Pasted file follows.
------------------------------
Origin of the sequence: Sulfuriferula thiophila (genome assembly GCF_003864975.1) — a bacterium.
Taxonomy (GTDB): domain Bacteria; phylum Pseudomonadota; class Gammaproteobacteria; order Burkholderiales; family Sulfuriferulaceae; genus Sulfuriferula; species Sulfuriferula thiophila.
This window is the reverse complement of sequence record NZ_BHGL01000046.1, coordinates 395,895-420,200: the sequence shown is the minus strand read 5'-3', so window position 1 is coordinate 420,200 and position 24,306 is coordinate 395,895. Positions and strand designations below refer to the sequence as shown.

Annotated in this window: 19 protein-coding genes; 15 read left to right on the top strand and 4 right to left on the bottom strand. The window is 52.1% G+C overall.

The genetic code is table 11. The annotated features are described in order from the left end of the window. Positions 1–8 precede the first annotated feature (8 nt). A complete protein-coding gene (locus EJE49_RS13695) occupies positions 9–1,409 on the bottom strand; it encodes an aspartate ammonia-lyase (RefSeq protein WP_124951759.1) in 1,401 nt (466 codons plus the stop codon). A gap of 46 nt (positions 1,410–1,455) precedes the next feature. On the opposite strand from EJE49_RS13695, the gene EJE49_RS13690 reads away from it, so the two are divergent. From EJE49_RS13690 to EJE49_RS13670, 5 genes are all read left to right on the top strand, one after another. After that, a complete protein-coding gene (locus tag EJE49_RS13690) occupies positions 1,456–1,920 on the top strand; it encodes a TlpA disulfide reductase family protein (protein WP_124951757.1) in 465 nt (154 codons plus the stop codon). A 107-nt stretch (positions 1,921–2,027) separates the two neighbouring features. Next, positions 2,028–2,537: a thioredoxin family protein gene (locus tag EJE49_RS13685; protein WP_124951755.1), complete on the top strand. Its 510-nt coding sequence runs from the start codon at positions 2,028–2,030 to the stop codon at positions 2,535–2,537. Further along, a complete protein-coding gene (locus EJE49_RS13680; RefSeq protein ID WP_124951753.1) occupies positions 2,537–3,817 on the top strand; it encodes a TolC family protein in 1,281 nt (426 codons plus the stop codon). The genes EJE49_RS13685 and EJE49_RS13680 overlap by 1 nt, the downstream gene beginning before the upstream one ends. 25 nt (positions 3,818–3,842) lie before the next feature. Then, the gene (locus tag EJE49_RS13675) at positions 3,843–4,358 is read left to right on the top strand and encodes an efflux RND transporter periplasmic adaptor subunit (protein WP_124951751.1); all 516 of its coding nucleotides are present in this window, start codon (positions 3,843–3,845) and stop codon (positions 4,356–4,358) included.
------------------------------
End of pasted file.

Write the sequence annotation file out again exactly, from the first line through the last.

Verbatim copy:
Origin of the sequence: Sulfuriferula thiophila (genome assembly GCF_003864975.1) — a bacterium.
Taxonomy (GTDB): domain Bacteria; phylum Pseudomonadota; class Gammaproteobacteria; order Burkholderiales; family Sulfuriferulaceae; genus Sulfuriferula; species Sulfuriferula thiophila.
This window is the reverse complement of sequence record NZ_BHGL01000046.1, coordinates 395,895-420,200: the sequence shown is the minus strand read 5'-3', so window position 1 is coordinate 420,200 and position 24,306 is coordinate 395,895. Positions and strand designations below refer to the sequence as shown.

Annotated in this window: 19 protein-coding genes; 15 read left to right on the top strand and 4 right to left on the bottom strand. The window is 52.1% G+C overall.

The genetic code is table 11. The annotated features are described in order from the left end of the window. Positions 1–8 precede the first annotated feature (8 nt). A complete protein-coding gene (locus EJE49_RS13695) occupies positions 9–1,409 on the bottom strand; it encodes an aspartate ammonia-lyase (RefSeq protein WP_124951759.1) in 1,401 nt (466 codons plus the stop codon). A gap of 46 nt (positions 1,410–1,455) precedes the next feature. On the opposite strand from EJE49_RS13695, the gene EJE49_RS13690 reads away from it, so the two are divergent. From EJE49_RS13690 to EJE49_RS13670, 5 genes are all read left to right on the top strand, one after another. After that, a complete protein-coding gene (locus tag EJE49_RS13690) occupies positions 1,456–1,920 on the top strand; it encodes a TlpA disulfide reductase family protein (protein WP_124951757.1) in 465 nt (154 codons plus the stop codon). A 107-nt stretch (positions 1,921–2,027) separates the two neighbouring features. Next, positions 2,028–2,537: a thioredoxin family protein gene (locus tag EJE49_RS13685; protein WP_124951755.1), complete on the top strand. Its 510-nt coding sequence runs from the start codon at positions 2,028–2,030 to the stop codon at positions 2,535–2,537. Further along, a complete protein-coding gene (locus EJE49_RS13680; RefSeq protein ID WP_124951753.1) occupies positions 2,537–3,817 on the top strand; it encodes a TolC family protein in 1,281 nt (426 codons plus the stop codon). The genes EJE49_RS13685 and EJE49_RS13680 overlap by 1 nt, the downstream gene beginning before the upstream one ends. 25 nt (positions 3,818–3,842) lie before the next feature. Then, the gene (locus tag EJE49_RS13675) at positions 3,843–4,358 is read left to right on the top strand and encodes an efflux RND transporter periplasmic adaptor subunit (protein WP_124951751.1); all 516 of its coding nucleotides are present in this window, start codon (positions 3,843–3,845) and stop codon (positions 4,356–4,358) included.